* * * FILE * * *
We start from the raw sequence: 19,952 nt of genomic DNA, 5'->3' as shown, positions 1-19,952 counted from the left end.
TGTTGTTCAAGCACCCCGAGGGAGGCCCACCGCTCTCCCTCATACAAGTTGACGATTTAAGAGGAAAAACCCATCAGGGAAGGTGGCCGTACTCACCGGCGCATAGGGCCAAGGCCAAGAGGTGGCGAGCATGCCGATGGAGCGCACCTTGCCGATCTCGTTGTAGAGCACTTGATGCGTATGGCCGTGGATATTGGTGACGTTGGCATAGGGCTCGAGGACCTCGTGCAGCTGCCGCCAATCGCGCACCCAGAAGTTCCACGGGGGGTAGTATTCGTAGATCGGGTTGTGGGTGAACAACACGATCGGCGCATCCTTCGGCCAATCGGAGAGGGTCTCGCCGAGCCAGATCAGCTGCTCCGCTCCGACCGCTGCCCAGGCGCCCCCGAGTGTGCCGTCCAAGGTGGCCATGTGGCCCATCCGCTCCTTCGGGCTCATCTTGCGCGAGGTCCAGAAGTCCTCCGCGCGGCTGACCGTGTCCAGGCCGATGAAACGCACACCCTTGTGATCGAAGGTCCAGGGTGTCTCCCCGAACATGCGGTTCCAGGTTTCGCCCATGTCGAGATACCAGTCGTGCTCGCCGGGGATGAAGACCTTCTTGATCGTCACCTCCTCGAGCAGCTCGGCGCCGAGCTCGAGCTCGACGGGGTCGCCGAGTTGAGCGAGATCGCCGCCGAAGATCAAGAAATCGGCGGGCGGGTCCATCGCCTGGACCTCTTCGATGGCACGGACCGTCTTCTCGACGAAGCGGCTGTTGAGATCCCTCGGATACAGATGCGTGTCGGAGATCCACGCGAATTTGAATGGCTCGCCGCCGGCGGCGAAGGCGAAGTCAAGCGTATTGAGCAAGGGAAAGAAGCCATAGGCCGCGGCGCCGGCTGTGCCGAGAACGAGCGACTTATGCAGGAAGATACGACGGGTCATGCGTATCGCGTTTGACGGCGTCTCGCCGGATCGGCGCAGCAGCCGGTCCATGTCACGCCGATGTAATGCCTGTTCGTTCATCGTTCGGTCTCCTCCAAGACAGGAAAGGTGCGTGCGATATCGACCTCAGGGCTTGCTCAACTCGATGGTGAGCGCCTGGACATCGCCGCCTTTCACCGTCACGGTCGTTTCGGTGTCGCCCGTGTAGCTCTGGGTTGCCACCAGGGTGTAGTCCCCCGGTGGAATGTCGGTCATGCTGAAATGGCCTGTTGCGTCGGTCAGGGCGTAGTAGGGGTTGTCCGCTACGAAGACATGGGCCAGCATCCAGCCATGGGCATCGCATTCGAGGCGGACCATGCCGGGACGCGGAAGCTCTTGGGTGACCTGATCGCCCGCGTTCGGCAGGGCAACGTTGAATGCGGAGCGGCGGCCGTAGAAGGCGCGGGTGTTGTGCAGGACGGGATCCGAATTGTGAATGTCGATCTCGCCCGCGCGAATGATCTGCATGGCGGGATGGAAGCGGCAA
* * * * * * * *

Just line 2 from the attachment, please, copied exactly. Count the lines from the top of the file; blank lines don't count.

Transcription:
TGTTGTTCAAGCACCCCGAGGGAGGCCCACCGCTCTCCCTCATACAAGTTGACGATTTAAGAGGAAAAACCCATCAGGGAAGGTGGCCGTACTCACCGGCGCATAGGGCCAAGGCCAAGAGGTGGCGAGCATGCCGATGGAGCGCACCTTGCCGATCTCGTTGTAGAGCACTTGATGCGTATGGCCGTGGATATTGGTGACGTTGGCATAGGGCTCGAGGACCTCGTGCAGCTGCCGCCAATCGCGCACCCAGAAGTTCCACGGGGGGTAGTATTCGTAGATCGGGTTGTGGGTGAACAACACGATCGGCGCATCCTTCGGCCAATCGGAGAGGGTCTCGCCGAGCCAGATCAGCTGCTCCGCTCCGACCGCTGCCCAGGCGCCCCCGAGTGTGCCGTCCAAGGTGGCCATGTGGCCCATCCGCTCCTTCGGGCTCATCTTGCGCGAGGTCCAGAAGTCCTCCGCGCGGCTGACCGTGTCCAGGCCGATGAAACGCACACCCTTGTGATCGAAGGTCCAGGGTGTCTCCCCGAACATGCGGTTCCAGGTTTCGCCCATGTCGAGATACCAGTCGTGCTCGCCGGGGATGAAGACCTTCTTGATCGTCACCTCCTCGAGCAGCTCGGCGCCGAGCTCGAGCTCGACGGGGTCGCCGAGTTGAGCGAGATCGCCGCCGAAGATCAAGAAATCGGCGGGCGGGTCCATCGCCTGGACCTCTTCGATGGCACGGACCGTCTTCTCGACGAAGCGGCTGTTGAGATCCCTCGGATACAGATGCGTGTCGGAGATCCACGCGAATTTGAATGGCTCGCCGCCGGCGGCGAAGGCGAAGTCAAGCGTATTGAGCAAGGGAAAGAAGCCATAGGCCGCGGCGCCGGCTGTGCCGAGAACGAGCGACTTATGCAGGAAGATACGACGGGTCATGCGTATCGCGTTTGACGGCGTCTCGCCGGATCGGCGCAGCAGCCGGTCCATGTCACGCCGATGTAATGCCTGTTCGTTCATCGTTCGGTCTCCTCCAAGACAGGAAAGGTGCGTGCGATATCGACCTCAGGGCTTGCTCAACTCGATGGTGAGCGCCTGGACATCGCCGCCTTTCACCGTCACGGTCGTTTCGGTGTCGCCCGTGTAGCTCTGGGTTGCCACCAGGGTGTAGTCCCCCGGTGGAATGTCGGTCATGCTGAAATGGCCTGTTGCGTCGGTCAGGGCGTAGTAGGGGTTGTCCGCTACGAAGACATGGGCCAGCATCCAGCCATGGGCATCGCATTCGAGGCGGACCATGCCGGGACGCGGAAGCTCTTGGGTGACCTGATCGCCCGCGTTCGGCAGGGCAACGTTGAATGCGGAGCGGCGGCCGTAGAAGGCGCGGGTGTTGTGCAGGACGGGATCCGAATTGTGAATGTCGATCTCGCCCGCGCGAATGATCTGCATGGCGGGATGGAAGCGGCAA